With the election last year of the worst President the USA has ever had, we as UUs have a moral obligation to revive the spirit of civil disobedience pioneered by civil rights protesters in the past. Unless and until we are willing to be imprisoned for our ideals, they mean nothing. Together, we can change things for the better and in the process gain many new converts who want a refuge from the madness of right-wing politics. Even in “red” states like Oklahoma and Texas, UU churches thrive.

Please consider creating a cable TV channel devoted to Unitarian Universalist programming. We already have a strong presence on YouTube, so such a channel is the next logical step. For ideas on what content we can make for it, look at the example of Democracy Now. Of course, that is liberal politics, but where is a channel for liberal RELIGION?

The UUA must look into forming strong alliances with other liberal religious groups, and not just the United Church of Christ, the UUA’s closest spiritual relative. Also join with non-religious groups like the American Humanist Association that are not so infested with anti-religious extremism and other forms of bigotry that they are a disgrace to humanity. Many feminists and non-white people that may be attracted to atheism find themselves repulsed by bigots who are also well-known atheists in social media. We can provide them an alternative.

I wish you the best of luck over the next six years.

Dale Husband, the Honorable Skeptic

3 thoughts on “An Open Letter to the New President of the Unitarian Universalist Association

  1. After turning away from fundamentalist Protestantism a few decades ago, I was attracted to Unitarianism because of what I had read about the historic teachings of Liberal Religion. I did not know any Unitarians at that time, and had not been to a Unitarian church. Some time later, I located a Unitarian fellowship in my area and became active in it. I soon found out that it was largely about liberal-left wing political advocacy, and little (if any) about the actual liberal religious teachings that I was looking for. Nobody ever explained to me what the necessary connection was between liberal religion and left wing politics (and so far, nobody ever has). This supposed connection was just presented to me as “given,” something to be taken at face value. IMHO, it also contradicted the UUA’s claim to be a “creedless religion.” After a couple of years of UUA activity, and getting thoroughly disenchanted with their political advocacy, I resigned from the board of trustees of the local fellowship and pretty well “dumped” religion entirely.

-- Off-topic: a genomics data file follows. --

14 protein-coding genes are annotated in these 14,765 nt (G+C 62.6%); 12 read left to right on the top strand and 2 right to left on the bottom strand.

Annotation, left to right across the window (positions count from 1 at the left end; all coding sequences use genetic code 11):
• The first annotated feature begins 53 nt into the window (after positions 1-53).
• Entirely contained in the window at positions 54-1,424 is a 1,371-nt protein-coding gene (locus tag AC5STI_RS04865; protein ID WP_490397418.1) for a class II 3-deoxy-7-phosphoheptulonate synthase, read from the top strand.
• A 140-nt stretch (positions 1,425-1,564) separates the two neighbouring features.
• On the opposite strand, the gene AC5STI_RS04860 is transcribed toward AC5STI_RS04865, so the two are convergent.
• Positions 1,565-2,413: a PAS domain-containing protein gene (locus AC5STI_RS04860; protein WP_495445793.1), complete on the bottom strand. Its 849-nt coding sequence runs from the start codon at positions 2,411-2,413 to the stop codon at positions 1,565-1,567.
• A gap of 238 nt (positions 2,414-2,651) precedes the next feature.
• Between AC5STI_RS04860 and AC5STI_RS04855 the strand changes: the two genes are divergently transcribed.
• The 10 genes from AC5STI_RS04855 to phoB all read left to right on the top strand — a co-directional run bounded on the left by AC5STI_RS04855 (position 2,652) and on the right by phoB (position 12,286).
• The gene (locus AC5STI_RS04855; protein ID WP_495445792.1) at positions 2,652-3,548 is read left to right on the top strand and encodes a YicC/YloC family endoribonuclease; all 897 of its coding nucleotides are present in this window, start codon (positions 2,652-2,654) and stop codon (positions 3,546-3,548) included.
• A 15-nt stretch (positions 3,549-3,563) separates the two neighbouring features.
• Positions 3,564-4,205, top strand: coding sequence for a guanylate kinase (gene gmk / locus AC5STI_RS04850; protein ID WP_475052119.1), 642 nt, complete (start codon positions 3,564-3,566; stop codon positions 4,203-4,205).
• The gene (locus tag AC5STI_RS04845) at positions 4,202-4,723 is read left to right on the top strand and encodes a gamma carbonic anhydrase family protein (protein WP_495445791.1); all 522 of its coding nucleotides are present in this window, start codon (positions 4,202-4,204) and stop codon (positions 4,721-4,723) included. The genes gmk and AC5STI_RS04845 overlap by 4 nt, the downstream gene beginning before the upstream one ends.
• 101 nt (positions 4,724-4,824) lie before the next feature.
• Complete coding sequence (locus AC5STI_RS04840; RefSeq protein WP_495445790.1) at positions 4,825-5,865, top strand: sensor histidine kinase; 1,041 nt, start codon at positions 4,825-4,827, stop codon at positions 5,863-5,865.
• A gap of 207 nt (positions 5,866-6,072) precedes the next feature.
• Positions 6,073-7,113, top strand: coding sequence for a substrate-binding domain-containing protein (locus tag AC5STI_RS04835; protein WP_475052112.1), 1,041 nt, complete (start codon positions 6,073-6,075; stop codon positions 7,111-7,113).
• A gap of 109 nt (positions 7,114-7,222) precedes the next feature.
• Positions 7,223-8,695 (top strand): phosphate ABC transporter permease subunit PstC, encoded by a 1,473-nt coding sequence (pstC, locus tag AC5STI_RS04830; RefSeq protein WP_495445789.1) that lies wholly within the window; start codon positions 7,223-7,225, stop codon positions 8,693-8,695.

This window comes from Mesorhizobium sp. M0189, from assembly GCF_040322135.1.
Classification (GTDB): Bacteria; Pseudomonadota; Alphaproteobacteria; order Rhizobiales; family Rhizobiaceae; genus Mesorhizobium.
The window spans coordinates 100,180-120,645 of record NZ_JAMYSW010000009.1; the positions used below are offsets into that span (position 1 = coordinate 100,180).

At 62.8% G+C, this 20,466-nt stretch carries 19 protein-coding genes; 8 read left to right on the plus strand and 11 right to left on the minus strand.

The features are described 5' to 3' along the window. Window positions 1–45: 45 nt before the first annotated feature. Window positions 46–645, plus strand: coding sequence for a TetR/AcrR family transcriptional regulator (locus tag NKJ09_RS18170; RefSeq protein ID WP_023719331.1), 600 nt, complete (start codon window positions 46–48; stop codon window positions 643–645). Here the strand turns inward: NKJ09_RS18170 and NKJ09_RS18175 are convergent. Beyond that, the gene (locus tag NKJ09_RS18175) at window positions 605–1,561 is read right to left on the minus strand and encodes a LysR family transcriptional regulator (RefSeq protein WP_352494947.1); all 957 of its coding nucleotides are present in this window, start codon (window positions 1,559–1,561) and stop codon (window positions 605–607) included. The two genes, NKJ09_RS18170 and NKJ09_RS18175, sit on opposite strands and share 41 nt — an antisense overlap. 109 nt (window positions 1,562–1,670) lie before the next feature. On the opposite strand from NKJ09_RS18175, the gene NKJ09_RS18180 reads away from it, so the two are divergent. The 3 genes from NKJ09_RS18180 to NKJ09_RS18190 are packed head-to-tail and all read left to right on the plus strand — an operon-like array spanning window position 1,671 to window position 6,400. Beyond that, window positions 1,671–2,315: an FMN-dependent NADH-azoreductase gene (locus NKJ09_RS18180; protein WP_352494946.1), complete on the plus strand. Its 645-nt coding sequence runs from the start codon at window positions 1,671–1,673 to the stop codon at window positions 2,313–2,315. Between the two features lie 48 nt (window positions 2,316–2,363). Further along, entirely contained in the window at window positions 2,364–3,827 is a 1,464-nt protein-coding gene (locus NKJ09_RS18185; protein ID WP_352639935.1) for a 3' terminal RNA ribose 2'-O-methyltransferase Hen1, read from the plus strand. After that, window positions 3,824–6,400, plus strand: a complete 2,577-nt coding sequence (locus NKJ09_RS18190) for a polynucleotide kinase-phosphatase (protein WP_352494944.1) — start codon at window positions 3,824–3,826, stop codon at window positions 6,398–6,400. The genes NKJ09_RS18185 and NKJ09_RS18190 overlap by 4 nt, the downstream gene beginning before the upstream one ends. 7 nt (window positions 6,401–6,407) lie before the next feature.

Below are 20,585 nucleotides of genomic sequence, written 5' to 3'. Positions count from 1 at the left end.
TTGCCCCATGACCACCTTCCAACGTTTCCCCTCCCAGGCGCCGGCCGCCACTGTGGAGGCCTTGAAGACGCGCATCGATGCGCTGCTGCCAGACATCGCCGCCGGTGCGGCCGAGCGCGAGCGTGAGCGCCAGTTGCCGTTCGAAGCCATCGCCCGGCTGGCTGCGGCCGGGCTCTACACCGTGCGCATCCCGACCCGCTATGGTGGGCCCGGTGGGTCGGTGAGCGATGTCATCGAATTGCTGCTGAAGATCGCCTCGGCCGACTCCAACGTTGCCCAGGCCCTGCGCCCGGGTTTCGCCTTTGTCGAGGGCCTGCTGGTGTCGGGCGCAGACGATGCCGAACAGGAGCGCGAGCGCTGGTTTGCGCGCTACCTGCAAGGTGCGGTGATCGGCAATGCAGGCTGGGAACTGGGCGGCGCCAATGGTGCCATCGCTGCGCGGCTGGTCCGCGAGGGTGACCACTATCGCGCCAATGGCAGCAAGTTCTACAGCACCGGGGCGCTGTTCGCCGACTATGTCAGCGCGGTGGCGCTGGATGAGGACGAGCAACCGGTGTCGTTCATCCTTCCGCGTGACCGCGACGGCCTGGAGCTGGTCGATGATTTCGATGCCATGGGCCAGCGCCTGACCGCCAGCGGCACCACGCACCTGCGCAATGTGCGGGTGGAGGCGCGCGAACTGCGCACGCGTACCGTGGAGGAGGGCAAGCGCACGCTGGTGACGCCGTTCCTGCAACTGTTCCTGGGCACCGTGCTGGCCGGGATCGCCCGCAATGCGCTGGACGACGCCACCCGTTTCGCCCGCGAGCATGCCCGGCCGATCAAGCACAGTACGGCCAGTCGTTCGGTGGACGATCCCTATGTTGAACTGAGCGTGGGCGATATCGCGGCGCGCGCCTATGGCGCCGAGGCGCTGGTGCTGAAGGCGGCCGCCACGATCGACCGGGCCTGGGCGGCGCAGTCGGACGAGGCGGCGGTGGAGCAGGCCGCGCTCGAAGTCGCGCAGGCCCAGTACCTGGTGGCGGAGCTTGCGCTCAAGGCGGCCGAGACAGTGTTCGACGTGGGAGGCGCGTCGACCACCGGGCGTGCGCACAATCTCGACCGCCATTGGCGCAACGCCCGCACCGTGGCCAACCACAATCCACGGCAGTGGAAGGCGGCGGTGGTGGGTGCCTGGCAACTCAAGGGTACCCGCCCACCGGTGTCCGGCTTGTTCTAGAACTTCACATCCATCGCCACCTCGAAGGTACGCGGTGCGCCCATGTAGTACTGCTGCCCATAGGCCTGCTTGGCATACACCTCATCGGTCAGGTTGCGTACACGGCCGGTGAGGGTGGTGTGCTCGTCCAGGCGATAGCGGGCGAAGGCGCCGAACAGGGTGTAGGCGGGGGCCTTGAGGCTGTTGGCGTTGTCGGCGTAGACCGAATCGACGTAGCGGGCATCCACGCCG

• Thank you for your testimony. I personally thought the connection between liberal religion and liberal politics was obvious (a religious community that does not try to make society better is useless), but I understand those who do not want to be political/social activists and simply want fellowship with like-minded spiritual people.

      What is your Spiritual Orientation? Find out by reading these essays I have written:

      https://dalehusband.com/spiritual-orientation-series/

      Not all UU churches and fellowships are the same. There may be some that are not so politically active and there is nothing in the UUA by-laws that says you MUST be a left-winger. It is just that the majority are like that and have been for as long as the UUA has existed.

  2. P.S. I have also read and studied about the Baha’i faith over the past few decades. I’m not a Baha’i,. and wasn’t interested in joining it, but it has been enjoyable getting to know several of them and seeing what they had to say for themselves..